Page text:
LGBTQ dance party goes digital amid coronavirus pandemic

Ryan Chiaverini Image
Wednesday, March 25, 2020
Chicago dance party keeps going amid COVID-19 pandemic
One Chicago event organizer is keeping the party going in the midst of the COVID-19 pandemic.

The Slo 'Mo party is a monthly get-together that celebrates Chicago's LGBTQ community. There was no get-together this month, but also no problem - they got creative and still captured that party spirit.

"Slo 'Mo is joyful, it's family, it's inclusive, it's fun, it's movement, it's dance, it's energy, it's hope," said Kristen Kaza, who co-founded and produces the event.

Slo 'Mo is short for "Slow Jams for Queer Fam." Now in its ninth year, the party's purpose is to celebrate the city's LGBTQ community. Slo 'Mo is held on the third Thursday of every month.

"This month's party was a really new one," Kaza said.

Slo 'Mo organizers adapted March's event in accordance with CDC guidelines about social distancing and Illinois Governor JB Pritzker's stay-at-home order.

"We called it 'Slo 'Mo From Homo,' and it was held in my living room and we live streamed it on both Facebook and Instagram from our account, @SloMoParty," Kaza said. "It was incredible. We had over 5,000 people tune in but I think it still had all the energy, vivaciousness and affirmation that Slo 'Mo parties usually have but we had it happening in homes across the world instead this time."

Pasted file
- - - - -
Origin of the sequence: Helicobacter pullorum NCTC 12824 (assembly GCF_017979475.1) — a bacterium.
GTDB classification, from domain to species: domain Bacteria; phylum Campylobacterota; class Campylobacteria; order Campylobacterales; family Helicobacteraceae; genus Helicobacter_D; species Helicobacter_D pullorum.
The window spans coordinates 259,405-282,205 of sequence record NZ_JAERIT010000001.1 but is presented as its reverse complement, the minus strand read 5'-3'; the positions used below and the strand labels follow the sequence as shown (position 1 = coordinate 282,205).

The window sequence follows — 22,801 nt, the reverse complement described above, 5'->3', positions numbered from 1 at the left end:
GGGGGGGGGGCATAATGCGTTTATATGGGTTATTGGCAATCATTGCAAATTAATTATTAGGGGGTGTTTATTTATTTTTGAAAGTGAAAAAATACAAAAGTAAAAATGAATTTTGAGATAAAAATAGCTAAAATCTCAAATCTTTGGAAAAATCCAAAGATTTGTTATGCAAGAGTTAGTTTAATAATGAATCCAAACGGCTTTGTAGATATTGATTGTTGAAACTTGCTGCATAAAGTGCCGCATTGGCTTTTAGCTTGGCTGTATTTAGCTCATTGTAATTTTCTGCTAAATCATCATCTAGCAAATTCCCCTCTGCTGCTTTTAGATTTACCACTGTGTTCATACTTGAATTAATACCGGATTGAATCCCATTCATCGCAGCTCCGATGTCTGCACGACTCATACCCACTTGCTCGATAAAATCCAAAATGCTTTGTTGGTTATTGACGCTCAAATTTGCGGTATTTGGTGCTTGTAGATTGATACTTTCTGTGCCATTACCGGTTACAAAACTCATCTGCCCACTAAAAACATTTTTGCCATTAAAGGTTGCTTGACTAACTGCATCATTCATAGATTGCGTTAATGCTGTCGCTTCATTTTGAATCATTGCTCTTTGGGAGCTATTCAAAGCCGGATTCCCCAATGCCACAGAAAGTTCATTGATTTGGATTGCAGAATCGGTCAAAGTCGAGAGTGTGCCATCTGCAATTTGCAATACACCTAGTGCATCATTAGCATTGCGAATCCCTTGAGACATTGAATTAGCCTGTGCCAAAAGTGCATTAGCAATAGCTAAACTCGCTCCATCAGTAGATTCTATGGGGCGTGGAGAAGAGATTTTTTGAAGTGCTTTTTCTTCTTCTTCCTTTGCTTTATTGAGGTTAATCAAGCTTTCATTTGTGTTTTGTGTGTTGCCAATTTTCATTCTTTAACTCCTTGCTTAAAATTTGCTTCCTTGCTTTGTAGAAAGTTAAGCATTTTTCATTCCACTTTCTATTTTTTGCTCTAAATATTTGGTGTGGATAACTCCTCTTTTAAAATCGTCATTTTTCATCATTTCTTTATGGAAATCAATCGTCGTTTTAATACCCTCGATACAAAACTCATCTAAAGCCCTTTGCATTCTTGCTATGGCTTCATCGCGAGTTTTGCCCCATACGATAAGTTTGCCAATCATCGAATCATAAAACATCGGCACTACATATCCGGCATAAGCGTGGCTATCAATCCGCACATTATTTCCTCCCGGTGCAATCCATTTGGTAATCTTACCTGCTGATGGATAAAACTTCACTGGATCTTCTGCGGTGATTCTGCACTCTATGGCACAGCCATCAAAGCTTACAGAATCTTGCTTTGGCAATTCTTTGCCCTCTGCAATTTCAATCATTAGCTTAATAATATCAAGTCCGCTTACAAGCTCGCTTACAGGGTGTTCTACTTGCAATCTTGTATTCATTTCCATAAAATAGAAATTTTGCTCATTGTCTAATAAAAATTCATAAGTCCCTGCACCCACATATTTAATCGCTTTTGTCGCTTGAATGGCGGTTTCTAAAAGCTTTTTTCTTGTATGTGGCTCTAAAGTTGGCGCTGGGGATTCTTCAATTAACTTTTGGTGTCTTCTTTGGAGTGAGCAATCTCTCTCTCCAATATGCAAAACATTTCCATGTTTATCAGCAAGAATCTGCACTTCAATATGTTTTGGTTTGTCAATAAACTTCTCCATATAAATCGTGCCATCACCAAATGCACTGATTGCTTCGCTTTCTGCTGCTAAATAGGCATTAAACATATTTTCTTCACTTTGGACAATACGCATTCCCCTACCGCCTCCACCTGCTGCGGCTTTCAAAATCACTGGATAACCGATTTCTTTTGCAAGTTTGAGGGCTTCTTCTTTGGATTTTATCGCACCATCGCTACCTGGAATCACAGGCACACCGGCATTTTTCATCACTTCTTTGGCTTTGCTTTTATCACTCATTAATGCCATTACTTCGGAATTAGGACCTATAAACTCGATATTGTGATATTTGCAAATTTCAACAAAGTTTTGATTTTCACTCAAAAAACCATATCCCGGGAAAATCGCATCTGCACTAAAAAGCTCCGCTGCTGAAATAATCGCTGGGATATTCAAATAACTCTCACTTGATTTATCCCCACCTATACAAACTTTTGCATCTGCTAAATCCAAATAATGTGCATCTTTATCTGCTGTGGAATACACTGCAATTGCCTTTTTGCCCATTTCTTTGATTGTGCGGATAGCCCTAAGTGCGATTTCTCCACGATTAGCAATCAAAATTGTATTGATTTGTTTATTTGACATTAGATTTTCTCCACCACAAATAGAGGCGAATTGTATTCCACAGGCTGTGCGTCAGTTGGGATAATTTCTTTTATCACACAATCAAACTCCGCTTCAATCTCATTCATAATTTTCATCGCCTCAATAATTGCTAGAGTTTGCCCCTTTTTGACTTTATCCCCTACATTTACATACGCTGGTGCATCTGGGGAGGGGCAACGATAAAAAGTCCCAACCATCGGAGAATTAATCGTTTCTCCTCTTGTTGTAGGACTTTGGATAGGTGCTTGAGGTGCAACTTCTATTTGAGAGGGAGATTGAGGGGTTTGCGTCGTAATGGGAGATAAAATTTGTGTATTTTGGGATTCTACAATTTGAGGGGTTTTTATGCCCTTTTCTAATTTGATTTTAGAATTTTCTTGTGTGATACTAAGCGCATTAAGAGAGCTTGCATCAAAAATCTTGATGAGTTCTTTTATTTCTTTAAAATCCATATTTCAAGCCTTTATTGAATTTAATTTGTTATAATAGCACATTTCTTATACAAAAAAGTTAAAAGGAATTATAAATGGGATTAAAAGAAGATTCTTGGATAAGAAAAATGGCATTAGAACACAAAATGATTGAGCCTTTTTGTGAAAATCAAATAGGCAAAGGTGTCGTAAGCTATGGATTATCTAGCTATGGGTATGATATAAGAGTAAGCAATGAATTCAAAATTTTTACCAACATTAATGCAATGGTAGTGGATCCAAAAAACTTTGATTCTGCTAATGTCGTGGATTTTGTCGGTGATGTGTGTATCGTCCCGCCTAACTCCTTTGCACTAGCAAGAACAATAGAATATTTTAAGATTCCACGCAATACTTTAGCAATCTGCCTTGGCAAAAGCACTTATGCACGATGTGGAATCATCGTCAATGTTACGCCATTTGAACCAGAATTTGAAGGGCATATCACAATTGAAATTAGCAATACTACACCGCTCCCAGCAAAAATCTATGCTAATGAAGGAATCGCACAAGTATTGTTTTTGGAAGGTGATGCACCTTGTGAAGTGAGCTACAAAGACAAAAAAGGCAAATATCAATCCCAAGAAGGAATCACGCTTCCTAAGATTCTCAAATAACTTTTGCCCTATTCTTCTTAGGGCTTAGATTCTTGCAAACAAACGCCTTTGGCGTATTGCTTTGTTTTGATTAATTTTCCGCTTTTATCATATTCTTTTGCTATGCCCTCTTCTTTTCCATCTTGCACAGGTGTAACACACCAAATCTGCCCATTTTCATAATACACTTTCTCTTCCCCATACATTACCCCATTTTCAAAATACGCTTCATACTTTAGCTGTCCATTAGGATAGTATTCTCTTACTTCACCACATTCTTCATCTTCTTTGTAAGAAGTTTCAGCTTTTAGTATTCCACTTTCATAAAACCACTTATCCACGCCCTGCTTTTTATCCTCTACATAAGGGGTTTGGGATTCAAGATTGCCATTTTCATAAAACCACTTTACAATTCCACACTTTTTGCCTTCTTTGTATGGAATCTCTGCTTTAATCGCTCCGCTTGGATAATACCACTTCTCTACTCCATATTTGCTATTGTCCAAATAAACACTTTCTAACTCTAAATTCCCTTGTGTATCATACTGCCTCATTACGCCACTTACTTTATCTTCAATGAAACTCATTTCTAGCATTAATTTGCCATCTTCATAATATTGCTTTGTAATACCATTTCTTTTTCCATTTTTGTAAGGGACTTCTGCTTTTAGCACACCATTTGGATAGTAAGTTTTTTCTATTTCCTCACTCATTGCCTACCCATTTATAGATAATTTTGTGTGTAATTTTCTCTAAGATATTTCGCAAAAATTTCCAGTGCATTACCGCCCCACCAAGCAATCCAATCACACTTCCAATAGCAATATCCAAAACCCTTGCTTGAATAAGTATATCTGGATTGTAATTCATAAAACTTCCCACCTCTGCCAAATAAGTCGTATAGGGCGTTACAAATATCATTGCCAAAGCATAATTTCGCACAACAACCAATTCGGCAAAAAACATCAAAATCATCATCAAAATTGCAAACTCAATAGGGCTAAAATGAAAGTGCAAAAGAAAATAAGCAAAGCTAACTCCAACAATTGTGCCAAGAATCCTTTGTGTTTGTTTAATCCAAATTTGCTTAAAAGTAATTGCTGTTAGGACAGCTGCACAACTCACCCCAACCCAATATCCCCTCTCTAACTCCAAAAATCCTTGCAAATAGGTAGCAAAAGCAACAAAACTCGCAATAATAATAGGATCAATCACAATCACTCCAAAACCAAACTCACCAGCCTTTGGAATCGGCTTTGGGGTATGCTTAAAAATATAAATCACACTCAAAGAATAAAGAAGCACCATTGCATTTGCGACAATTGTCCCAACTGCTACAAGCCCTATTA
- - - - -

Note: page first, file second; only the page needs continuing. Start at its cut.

Kaza is still going through all the feedback on social media. Knowing that many are taking a financial hit as a result of the novel Coronavirus crisis, Kaza said organizers "wanted to be able to get some people paid," so they set up ticket prices on a sliding scale on the event's website and accepted donations via Venmo.

If experts advise to stay home again next month, the party will continue from home, Kaza said.

"Everything that's happening right now is obviously day by day," Kaza said. "I think we definitely want to have more in the future, having more livestreams so we can make parties and events more accessible to people who can't be there."